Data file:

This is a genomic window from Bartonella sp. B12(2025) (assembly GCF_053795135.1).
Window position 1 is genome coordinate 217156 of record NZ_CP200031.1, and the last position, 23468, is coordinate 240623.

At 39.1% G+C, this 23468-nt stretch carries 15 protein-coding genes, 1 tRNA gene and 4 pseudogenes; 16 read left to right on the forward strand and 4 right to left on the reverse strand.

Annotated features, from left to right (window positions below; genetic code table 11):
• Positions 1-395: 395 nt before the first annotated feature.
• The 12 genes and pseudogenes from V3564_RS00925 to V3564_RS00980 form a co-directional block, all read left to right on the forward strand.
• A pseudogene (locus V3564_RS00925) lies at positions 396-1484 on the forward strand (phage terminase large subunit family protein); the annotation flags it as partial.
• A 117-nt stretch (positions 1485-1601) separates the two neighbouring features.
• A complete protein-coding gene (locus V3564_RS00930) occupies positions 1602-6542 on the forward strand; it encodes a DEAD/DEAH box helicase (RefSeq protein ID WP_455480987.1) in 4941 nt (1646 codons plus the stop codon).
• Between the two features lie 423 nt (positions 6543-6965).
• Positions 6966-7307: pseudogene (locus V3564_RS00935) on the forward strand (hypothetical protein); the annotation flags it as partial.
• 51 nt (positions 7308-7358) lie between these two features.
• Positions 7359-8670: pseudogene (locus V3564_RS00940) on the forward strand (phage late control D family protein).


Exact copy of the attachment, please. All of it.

This is a genomic window from Bartonella sp. B12(2025) (assembly GCF_053795135.1).
Window position 1 is genome coordinate 217156 of record NZ_CP200031.1, and the last position, 23468, is coordinate 240623.

At 39.1% G+C, this 23468-nt stretch carries 15 protein-coding genes, 1 tRNA gene and 4 pseudogenes; 16 read left to right on the forward strand and 4 right to left on the reverse strand.

Annotated features, from left to right (window positions below; genetic code table 11):
• Positions 1-395: 395 nt before the first annotated feature.
• The 12 genes and pseudogenes from V3564_RS00925 to V3564_RS00980 form a co-directional block, all read left to right on the forward strand.
• A pseudogene (locus V3564_RS00925) lies at positions 396-1484 on the forward strand (phage terminase large subunit family protein); the annotation flags it as partial.
• A 117-nt stretch (positions 1485-1601) separates the two neighbouring features.
• A complete protein-coding gene (locus V3564_RS00930) occupies positions 1602-6542 on the forward strand; it encodes a DEAD/DEAH box helicase (RefSeq protein ID WP_455480987.1) in 4941 nt (1646 codons plus the stop codon).
• Between the two features lie 423 nt (positions 6543-6965).
• Positions 6966-7307: pseudogene (locus V3564_RS00935) on the forward strand (hypothetical protein); the annotation flags it as partial.
• 51 nt (positions 7308-7358) lie between these two features.
• Positions 7359-8670: pseudogene (locus V3564_RS00940) on the forward strand (phage late control D family protein).